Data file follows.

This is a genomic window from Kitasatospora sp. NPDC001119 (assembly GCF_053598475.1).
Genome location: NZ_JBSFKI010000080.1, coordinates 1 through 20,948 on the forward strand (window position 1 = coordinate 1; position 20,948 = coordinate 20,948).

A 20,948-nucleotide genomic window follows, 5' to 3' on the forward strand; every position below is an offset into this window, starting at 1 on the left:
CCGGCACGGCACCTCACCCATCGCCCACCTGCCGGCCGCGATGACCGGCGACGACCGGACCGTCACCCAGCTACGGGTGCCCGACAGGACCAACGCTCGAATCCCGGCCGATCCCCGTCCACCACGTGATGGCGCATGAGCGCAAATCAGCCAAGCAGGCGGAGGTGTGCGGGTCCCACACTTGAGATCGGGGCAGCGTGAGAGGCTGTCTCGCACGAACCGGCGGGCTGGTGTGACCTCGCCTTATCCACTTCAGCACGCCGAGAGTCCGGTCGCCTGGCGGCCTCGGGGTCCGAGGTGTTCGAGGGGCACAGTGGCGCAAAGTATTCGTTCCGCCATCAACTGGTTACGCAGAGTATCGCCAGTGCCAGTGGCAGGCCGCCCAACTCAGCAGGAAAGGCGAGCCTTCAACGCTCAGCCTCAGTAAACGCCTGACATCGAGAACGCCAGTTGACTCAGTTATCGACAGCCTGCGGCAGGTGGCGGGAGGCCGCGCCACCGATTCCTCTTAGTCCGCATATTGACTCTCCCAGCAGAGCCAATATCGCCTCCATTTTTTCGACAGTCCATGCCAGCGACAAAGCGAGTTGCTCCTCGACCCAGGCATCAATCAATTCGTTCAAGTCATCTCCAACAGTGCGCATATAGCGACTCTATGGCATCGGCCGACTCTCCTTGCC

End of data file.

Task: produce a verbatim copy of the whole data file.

This is a genomic window from Kitasatospora sp. NPDC001119 (assembly GCF_053598475.1).
Genome location: NZ_JBSFKI010000080.1, coordinates 1 through 20,948 on the forward strand (window position 1 = coordinate 1; position 20,948 = coordinate 20,948).

A 20,948-nucleotide genomic window follows, 5' to 3' on the forward strand; every position below is an offset into this window, starting at 1 on the left:
CCGGCACGGCACCTCACCCATCGCCCACCTGCCGGCCGCGATGACCGGCGACGACCGGACCGTCACCCAGCTACGGGTGCCCGACAGGACCAACGCTCGAATCCCGGCCGATCCCCGTCCACCACGTGATGGCGCATGAGCGCAAATCAGCCAAGCAGGCGGAGGTGTGCGGGTCCCACACTTGAGATCGGGGCAGCGTGAGAGGCTGTCTCGCACGAACCGGCGGGCTGGTGTGACCTCGCCTTATCCACTTCAGCACGCCGAGAGTCCGGTCGCCTGGCGGCCTCGGGGTCCGAGGTGTTCGAGGGGCACAGTGGCGCAAAGTATTCGTTCCGCCATCAACTGGTTACGCAGAGTATCGCCAGTGCCAGTGGCAGGCCGCCCAACTCAGCAGGAAAGGCGAGCCTTCAACGCTCAGCCTCAGTAAACGCCTGACATCGAGAACGCCAGTTGACTCAGTTATCGACAGCCTGCGGCAGGTGGCGGGAGGCCGCGCCACCGATTCCTCTTAGTCCGCATATTGACTCTCCCAGCAGAGCCAATATCGCCTCCATTTTTTCGACAGTCCATGCCAGCGACAAAGCGAGTTGCTCCTCGACCCAGGCATCAATCAATTCGTTCAAGTCATCTCCAACAGTGCGCATATAGCGACTCTATGGCATCGGCCGACTCTCCTTGCC